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Couple questions 
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Post Re: Couple questions
Wiki says wrote:
In addition, wealth is unevenly distributed, with the wealthiest 25% of US households owning 87% of the wealth in the United States, which was $54.2 trillion in 2009. (citations removed)


Common Sense would dictate, after taking these figures and those unquoted from the article at large under advisement, that the public trust (note how this is not the public itself, which has even less claim to any rights over others' wealth) does not have a rightful say over where money goes, but such is the nature of taxation.

I've heard the common conservative argument for the reduction of taxes is along the lines of "the rich [in our country] have almost always invested in research and public works that, while for the benefit of the rich, enrich the greater public."

To put the concept of trickle-down simply, the rich keep getting richer and the masses ride their coattails into prosperity, and I happen to agree that this seems to be the case. Even further, I'm sure the modern phenomenon of corporate backing has always been in force, just not to this scale or lack of regulation (IIRC, older corporations and trusts were practically existing at the whim of the public and had a [very] limited lifespan and an equally short leash). To refine the analogy above, the rich keep getting richer, the masses keep riding their coat tails, and the shrewd in both camps keep trying to bash the other's brains out for a personal benefit outside of the group.

http://upload.wikimedia.org/wikipedia/commons/c/cf/MedianNetWorthChange2007.png
Going by this chart alone, tracking percentage changes through periods of years from 1989 (the year I was born) until 2007, we can see that the bottom 50%, fully half of the US population has experienced nothing but growth while the higher brackets have experienced both losses as well as fairly large gains as might be expected from observing the previous distributions of wealth. The rich have both gained more and lost more while the poorest have, on average, lost very little and on the long-view gained quite a bit.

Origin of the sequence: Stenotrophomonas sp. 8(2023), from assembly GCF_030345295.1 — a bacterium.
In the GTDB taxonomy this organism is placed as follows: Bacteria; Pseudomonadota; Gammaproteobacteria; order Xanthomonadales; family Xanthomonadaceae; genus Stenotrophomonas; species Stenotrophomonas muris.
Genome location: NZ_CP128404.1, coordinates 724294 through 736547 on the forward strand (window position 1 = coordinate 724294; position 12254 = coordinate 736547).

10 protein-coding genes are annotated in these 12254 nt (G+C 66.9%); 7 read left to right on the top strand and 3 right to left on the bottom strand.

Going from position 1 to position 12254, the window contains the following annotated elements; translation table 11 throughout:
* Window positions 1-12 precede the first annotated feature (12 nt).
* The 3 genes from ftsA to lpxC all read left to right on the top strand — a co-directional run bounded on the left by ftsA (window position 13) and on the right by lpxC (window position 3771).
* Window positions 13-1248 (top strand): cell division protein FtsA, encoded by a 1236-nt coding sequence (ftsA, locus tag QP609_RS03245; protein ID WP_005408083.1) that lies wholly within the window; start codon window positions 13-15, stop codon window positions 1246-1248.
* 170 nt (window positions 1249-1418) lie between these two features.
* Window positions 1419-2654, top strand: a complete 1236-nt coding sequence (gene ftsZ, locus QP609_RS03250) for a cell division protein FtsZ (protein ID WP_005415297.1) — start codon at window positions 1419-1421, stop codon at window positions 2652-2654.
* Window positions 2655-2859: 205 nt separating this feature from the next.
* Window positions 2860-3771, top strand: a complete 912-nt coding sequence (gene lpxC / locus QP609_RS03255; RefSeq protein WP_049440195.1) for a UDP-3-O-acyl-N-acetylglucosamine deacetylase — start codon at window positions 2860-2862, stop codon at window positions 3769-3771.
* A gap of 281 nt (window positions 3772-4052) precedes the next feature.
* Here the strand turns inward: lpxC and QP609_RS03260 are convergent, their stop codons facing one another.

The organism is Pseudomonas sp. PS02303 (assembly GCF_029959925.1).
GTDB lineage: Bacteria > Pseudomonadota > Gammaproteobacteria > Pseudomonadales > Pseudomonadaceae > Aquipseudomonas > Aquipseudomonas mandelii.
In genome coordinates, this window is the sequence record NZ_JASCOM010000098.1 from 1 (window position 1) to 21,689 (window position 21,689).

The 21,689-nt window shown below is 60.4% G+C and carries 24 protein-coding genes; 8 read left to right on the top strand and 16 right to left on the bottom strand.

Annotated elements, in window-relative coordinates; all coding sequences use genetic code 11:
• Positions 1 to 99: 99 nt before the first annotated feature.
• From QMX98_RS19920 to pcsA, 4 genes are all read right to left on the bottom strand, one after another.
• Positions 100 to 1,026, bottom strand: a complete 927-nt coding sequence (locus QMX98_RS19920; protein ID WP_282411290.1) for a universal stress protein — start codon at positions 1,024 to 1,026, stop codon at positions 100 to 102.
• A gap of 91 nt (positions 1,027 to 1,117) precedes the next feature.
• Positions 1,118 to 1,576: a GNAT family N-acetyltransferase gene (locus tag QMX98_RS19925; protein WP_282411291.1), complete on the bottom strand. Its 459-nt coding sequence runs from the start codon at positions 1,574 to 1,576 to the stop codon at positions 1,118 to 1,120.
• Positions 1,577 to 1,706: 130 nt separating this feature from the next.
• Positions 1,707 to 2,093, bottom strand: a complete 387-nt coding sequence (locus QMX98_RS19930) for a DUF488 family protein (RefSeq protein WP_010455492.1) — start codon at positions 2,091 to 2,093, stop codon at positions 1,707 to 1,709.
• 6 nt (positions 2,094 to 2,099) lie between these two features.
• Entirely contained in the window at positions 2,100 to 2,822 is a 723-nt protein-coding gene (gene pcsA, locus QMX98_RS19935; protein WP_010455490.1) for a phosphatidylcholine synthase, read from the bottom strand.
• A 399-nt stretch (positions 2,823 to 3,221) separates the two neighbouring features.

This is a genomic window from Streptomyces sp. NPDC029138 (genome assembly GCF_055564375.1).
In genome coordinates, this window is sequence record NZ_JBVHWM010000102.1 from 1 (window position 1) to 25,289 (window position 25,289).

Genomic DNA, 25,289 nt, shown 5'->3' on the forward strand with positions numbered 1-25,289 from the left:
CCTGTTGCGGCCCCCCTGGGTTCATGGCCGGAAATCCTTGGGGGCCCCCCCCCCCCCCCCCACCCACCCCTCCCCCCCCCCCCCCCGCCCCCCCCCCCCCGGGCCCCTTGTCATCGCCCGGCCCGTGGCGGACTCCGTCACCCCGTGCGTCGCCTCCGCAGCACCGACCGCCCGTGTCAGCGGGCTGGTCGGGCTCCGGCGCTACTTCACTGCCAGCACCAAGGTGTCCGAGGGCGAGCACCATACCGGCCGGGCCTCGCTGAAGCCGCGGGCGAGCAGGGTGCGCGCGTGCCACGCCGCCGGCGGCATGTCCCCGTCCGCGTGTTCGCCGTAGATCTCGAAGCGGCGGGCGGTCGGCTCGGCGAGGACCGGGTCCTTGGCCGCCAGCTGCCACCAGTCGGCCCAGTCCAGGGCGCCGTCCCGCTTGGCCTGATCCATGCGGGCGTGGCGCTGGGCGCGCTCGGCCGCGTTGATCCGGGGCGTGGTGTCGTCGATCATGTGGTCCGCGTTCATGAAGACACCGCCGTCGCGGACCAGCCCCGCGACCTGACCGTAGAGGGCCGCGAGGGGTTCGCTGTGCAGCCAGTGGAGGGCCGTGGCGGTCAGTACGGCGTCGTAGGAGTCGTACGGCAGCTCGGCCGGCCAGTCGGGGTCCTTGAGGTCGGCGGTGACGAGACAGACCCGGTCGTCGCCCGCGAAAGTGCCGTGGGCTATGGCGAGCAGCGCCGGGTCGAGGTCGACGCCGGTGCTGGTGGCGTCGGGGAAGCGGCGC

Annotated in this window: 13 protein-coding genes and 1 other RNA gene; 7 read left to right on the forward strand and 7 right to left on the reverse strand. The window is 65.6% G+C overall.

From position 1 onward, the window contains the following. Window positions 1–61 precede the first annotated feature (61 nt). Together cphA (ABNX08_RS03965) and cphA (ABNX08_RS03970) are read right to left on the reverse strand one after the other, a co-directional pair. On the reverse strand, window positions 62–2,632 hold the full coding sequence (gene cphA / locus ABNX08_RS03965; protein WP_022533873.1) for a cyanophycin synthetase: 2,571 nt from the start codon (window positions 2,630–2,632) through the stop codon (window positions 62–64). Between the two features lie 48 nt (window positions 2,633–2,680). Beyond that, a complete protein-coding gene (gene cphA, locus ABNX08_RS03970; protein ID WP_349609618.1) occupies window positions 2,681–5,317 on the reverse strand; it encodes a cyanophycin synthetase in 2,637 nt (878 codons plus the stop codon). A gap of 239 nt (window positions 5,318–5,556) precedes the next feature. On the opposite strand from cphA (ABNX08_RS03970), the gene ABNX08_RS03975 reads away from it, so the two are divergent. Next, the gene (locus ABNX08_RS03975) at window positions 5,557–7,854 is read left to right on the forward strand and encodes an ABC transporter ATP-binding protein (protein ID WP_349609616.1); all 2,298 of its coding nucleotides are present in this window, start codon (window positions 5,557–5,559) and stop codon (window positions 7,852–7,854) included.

Now to read the last page and make sure I haven't wildly misinterpreted the flow of the conversation. And it appears I have, but that's me rambling on at the slightest provocation.

Arioch wrote:
Rich people don't get to decide how their tax money is spent; government agencies and elected officials do. Please assign blame appropriately if you don't like how the government spends tax money.

Well, the rich outside of political and military complexes don't have much influence but the campaign cycles over what is and isn't discussed and brought to the floor. However, no system is ever clean, especially not the US government, I'm sure I can declare without much or any objection. The intricate weft of politics and economic powerhouses are likely to consort a great deal over many matters, so what ThatsNoMoon said is at least a cogent argument, though I don't doubt that proof is going to be difficult to scare up.


Thu Aug 11, 2011 1:44 pm
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Post Re: Couple questions
Except that there haven't been any ad campaigns or political PAC's funded by rich people to reduce federal funding for medical research. Rich people like medical advancement just as much as poor people do.

I'm not suggesting the system is "clean" -- no system is -- I'm responding to the assertion that it's the fault of rich people that we don't have a cure for ALS. That is utter nonsense.